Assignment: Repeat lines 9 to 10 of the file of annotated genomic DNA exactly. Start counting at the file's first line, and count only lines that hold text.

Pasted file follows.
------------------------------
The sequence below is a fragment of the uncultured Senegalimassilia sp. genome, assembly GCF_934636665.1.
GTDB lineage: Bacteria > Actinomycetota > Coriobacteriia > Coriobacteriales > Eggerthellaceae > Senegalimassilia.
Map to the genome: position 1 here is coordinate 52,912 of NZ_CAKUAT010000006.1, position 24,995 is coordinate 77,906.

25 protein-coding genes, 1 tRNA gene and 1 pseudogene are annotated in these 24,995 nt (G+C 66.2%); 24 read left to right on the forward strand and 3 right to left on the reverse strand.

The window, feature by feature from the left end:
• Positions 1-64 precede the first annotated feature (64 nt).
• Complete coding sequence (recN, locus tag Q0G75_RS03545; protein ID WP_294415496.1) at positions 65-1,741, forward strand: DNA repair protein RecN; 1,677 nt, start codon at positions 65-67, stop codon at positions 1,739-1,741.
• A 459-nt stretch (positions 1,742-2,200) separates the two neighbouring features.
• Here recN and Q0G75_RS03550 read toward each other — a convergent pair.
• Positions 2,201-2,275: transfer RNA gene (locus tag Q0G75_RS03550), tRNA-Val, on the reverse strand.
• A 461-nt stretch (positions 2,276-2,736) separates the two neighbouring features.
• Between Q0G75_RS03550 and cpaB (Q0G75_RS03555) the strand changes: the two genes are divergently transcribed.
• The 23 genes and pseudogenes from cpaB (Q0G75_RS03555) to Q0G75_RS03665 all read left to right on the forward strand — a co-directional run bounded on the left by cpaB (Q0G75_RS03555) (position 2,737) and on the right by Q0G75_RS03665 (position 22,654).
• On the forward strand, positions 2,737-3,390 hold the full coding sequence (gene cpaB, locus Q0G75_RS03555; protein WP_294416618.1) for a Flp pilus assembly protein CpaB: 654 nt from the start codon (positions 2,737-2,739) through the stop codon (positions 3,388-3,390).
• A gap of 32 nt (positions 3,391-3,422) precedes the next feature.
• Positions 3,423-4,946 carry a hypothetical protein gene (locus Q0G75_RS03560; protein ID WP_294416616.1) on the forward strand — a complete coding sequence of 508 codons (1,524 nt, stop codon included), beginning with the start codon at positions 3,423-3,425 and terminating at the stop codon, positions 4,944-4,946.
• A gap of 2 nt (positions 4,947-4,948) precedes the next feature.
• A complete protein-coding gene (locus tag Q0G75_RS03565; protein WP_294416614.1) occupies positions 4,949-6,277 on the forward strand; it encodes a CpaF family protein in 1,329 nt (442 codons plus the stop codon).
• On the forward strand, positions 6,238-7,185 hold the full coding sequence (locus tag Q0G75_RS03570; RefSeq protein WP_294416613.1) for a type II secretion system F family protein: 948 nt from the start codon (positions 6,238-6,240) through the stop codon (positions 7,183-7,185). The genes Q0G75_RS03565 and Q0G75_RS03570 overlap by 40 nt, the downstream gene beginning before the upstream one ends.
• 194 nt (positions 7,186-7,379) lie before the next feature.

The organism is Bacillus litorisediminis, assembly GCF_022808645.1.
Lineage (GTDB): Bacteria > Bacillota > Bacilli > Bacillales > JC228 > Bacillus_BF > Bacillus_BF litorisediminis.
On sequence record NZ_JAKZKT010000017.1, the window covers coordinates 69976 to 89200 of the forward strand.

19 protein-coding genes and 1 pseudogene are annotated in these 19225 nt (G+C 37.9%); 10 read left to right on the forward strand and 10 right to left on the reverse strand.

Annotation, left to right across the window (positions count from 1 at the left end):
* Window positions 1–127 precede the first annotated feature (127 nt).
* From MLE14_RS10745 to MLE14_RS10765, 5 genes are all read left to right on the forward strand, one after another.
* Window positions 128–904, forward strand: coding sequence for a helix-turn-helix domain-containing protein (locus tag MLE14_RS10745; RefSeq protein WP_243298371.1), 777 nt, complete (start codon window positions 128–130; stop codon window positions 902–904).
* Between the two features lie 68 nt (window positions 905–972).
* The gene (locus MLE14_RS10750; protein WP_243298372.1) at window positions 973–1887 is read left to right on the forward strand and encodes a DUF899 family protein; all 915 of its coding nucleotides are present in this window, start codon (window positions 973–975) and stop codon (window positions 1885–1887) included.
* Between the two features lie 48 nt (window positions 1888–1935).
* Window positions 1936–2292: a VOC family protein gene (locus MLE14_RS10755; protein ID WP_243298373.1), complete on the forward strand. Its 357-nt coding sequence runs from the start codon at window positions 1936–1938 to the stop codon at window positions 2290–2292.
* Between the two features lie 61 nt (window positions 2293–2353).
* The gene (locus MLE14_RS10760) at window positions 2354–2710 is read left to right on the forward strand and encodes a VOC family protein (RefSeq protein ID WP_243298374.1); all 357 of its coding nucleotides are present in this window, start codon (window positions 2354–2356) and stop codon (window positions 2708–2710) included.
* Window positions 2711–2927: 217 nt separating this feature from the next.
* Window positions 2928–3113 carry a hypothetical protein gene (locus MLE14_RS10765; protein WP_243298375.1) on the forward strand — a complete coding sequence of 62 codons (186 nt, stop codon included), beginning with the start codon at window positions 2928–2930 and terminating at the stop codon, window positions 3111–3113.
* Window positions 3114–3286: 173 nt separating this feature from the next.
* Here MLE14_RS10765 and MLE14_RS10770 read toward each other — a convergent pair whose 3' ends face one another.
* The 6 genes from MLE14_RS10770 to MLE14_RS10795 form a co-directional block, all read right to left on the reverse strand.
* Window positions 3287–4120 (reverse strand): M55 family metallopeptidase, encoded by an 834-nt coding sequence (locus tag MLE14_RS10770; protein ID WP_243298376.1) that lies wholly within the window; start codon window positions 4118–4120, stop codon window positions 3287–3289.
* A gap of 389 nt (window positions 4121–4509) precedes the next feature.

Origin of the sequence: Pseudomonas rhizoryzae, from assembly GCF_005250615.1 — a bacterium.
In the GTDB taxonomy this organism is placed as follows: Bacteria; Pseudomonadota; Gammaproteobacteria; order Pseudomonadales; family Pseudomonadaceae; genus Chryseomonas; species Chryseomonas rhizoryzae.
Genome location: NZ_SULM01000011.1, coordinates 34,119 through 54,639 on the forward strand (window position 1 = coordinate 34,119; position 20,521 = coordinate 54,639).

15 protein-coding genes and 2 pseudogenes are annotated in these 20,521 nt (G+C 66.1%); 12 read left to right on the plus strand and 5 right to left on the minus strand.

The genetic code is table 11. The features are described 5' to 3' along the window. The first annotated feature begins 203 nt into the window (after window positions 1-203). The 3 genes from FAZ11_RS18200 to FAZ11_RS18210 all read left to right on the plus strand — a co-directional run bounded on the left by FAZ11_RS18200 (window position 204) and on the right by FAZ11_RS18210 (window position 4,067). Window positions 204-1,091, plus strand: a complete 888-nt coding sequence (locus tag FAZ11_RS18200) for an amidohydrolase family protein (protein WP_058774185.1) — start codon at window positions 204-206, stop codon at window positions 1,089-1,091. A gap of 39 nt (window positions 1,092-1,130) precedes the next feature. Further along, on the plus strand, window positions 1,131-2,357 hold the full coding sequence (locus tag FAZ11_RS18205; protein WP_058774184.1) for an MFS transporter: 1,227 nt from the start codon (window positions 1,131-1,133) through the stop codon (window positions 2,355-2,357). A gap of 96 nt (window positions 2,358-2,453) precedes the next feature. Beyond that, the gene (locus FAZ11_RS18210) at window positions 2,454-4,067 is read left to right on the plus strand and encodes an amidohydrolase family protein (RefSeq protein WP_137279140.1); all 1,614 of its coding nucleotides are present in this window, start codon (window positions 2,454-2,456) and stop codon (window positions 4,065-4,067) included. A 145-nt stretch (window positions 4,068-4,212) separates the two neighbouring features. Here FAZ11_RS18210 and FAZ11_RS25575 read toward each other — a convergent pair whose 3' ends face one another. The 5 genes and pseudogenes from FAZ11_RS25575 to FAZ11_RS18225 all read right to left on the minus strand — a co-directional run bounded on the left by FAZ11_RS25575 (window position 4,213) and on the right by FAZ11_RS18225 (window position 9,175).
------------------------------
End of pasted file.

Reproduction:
• Here recN and Q0G75_RS03550 read toward each other — a convergent pair.
• Positions 2,201-2,275: transfer RNA gene (locus tag Q0G75_RS03550), tRNA-Val, on the reverse strand.